SYDNEY (Reuters) - Australia needs several years of above average rain to end a drought that has devastated crops in three of the last six years, according to the latest report by the Bureau of Meterology.
The bureau said in its monthly drought statement on Monday that despite recent heavy rains over eastern Australia’s main cropping lands, the drought was far from over, and had intensified in the outback.
“Several years of above average rainfall are required to remove the very long-term (water) deficits,” said the bureau.
“The combination of record heat and widespread drought during the past five to 10 years over large parts of southern and eastern Australia is without historical precedent and is, at least partly, a result of climate change.”
Australia’s drought began to ease in late 2007 and in the first two months of 2008, leading private and government forecasters to predict a record or near-record wheat crop of 26-27 million tonnes in 2008/09, up from 13 million tonnes the year before.
However, dry weather has returned in the past two months.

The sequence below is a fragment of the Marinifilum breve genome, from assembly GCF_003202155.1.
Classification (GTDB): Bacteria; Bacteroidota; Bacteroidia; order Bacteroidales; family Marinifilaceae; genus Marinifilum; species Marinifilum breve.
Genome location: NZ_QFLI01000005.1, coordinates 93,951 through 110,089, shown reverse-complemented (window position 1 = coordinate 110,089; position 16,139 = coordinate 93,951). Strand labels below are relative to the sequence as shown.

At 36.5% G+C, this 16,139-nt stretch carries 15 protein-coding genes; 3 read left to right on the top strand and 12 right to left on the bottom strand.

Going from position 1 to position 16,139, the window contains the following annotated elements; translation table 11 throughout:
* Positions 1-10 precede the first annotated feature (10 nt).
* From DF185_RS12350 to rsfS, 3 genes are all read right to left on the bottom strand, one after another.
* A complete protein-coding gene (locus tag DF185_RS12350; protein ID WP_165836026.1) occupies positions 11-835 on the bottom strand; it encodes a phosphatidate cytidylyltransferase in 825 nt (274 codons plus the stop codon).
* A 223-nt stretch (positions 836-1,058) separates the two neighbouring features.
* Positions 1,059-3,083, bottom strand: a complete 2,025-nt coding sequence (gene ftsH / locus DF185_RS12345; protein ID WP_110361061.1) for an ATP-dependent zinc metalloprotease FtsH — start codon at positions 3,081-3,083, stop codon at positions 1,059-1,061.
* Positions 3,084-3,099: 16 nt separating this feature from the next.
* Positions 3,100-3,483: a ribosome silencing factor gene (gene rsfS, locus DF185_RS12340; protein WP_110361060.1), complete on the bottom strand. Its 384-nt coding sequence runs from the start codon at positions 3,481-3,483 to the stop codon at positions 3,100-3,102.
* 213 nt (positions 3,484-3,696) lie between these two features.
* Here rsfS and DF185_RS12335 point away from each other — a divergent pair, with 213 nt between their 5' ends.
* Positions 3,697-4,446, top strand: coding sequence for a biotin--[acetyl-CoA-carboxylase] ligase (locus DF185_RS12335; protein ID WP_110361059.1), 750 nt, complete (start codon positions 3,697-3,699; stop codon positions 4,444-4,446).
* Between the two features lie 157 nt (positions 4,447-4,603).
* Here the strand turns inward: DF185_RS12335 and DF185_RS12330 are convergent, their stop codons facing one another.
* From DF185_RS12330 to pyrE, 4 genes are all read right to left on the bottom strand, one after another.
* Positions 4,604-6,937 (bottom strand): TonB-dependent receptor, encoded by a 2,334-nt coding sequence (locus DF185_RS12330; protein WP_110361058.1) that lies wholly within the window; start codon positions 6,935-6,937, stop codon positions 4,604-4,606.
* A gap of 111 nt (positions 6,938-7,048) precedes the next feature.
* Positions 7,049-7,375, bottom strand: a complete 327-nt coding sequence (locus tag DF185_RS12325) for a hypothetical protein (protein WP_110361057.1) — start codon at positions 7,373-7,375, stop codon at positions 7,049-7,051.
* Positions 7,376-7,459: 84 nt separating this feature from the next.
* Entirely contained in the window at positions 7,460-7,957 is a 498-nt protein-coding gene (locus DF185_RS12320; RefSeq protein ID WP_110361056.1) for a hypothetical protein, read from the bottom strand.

Western Australian wheat growers have received enough rain to begin to plant their next crop, but farmers in eastern growing areas are still waiting for planting rain.
The bureau said that long and short-term rain deficiencies were persisting. A dry April meant the drought intensified in central Australia and long-term or two-year rainfall deficiencies had increased in most parts of Australia, except the southwest corner.
The bureau cited the main cropping lands of southeast Queensland, Victoria and western New South Wales as suffering long-term rain deficits.
“One exception was southwest WA (Western Australia) which had a wetter April this year so the 24-month deficits eased somewhat,” it said of Australia’s main wheat lands.
Reporting by Michael Perry and Michael Byrnes